7. The number of times I check my e-mail for some enlightenment. I could count the spam, but that would be too depressing.

8. The number of plants in my house. I bought a few to ease the boredom of the lockdowns. However, they grow and breed and now I have so many that I have lost count....


9. The number of snowdrops in the garden that have come up through the leaves that have not been raked, because of the number of days that have been below zero.

10. The number of sighs breathed in an hour to fill the time waiting for something to happen, to count, to be an accomplishment, to be rapture!!

The pictures? Things that count.

Have an awesome day

Friday, February 25, 2022

Oceans of Snow

The Winter of 2022 might just go down as the Winter from Hell. Well maybe I shouldn't say Hell, because it's warm there (or so I am told, I've never actually been) and should, as a result, melt everything. This Winter is definitely right up there with the Winter of 1970-71 where I distinctly remember a country road with snowbanks so high they met at the top and created a tunnel, even for the snow plow - wow!


My mother would say it wasn't anything like the Winter of 1944 (I wouldn't know), when the milkman couldn't get his horse-drawn cart up Gladstone Ave. to deliver milk to my grandmother's house because she fostered babies (5 at a time) from the Infant's Home and they needed that milk!! Hence (love that word) the milkman walked half a fairly long city block, with at least six quarts of milk through knee-high drifts to make sure these babies were fed. They don't make them like this anymore!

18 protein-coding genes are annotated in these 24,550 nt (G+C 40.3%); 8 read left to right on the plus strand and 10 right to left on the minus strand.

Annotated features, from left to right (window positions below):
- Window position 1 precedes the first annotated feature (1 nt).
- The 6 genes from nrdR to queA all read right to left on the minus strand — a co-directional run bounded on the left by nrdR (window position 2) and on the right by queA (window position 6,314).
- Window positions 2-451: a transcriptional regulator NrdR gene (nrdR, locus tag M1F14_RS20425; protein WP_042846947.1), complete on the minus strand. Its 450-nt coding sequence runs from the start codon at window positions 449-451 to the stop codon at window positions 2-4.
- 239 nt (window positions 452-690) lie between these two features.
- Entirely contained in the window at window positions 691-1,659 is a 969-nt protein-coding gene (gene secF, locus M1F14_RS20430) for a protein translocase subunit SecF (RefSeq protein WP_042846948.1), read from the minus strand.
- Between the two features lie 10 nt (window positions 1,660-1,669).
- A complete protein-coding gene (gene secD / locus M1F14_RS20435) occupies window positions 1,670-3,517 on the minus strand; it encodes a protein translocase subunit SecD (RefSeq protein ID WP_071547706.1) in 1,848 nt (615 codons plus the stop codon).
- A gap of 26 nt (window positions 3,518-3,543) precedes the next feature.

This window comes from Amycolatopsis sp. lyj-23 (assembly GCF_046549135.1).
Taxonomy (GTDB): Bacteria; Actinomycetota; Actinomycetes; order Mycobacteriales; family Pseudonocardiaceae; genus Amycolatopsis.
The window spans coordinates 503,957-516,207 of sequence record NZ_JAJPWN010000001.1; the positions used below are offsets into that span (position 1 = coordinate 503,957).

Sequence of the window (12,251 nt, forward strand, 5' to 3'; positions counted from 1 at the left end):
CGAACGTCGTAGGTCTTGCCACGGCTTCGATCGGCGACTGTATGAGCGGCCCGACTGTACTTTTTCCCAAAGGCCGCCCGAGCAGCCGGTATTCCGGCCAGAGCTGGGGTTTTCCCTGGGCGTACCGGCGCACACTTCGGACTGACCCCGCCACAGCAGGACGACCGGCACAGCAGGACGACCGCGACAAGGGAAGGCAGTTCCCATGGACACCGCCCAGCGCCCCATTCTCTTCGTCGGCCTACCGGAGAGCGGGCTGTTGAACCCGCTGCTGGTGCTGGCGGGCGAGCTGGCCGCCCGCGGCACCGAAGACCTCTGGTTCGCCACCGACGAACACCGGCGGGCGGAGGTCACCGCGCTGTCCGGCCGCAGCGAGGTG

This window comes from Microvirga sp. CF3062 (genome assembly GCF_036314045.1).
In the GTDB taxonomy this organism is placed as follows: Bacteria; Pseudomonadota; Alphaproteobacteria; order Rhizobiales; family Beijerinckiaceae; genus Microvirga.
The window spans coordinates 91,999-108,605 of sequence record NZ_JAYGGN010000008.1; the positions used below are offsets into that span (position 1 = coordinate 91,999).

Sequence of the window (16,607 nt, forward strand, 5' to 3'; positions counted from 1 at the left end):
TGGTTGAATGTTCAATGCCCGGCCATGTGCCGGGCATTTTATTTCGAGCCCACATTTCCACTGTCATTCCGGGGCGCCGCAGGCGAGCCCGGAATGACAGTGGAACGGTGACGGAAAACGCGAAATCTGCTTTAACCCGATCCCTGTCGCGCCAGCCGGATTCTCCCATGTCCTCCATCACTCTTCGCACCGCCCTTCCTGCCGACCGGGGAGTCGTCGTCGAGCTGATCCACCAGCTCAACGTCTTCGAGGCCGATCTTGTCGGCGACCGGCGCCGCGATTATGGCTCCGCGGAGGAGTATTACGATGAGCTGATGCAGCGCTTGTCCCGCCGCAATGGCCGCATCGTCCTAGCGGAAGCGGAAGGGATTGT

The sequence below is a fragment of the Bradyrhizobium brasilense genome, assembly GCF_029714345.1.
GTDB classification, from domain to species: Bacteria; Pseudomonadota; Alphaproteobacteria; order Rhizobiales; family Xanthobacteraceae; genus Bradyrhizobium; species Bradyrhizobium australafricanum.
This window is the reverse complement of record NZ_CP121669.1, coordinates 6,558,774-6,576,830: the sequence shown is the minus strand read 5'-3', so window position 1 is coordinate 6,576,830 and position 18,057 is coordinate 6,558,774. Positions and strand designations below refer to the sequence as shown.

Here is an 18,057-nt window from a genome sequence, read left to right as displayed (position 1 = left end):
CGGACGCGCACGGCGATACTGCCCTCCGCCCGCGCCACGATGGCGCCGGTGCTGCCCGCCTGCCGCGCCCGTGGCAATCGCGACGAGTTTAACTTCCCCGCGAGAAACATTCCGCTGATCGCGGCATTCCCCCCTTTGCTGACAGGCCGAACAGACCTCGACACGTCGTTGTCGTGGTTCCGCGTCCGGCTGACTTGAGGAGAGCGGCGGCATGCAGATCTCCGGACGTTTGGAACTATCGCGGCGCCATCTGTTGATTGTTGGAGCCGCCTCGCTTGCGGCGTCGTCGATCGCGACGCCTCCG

So, here we are with white caps on an ocean of snow. Drifts like the breakers of a moody sea swell and swirl, eddy and heave with the wind and the changing light. They are pretty, if you don't have to navigate them. The view from the upper deck is just fine.

The pictures? I know a little repetitious - go figure.

Have a precious day.

Monday, February 07, 2022

Everything NOT in its place.....

 It used to be that you could go into a store and buy what you needed. You could go back to that store and buy the same thing again or its add-ons, as needed. Not anymore! Here's my story.

I'm reorganizing the house. I do it every few years. It clears out the cobwebs and gets rid of the 'junk.' Well, most of it anyway. This time, I am re-doing the basement, as a room for my son, who will then relinquish his room upstairs, which will ultimately become a guest room.


However, in order to do this, I had to first move out all the debris from the basement's previous tenant, my eldest, who's been in Calgary now for 5 years. Fortunately I was able to ship the more memorable of his stuffed animals to him. I threw out the others in my last purge, saying they were too moldy to keep. Did I mention that he'll be 40 this year. There were, though, the other 'keepsakes' - old ninja turtles, scaly rubber dinosaurs, CDs, tapes...TAPES? we don't even own a tape player.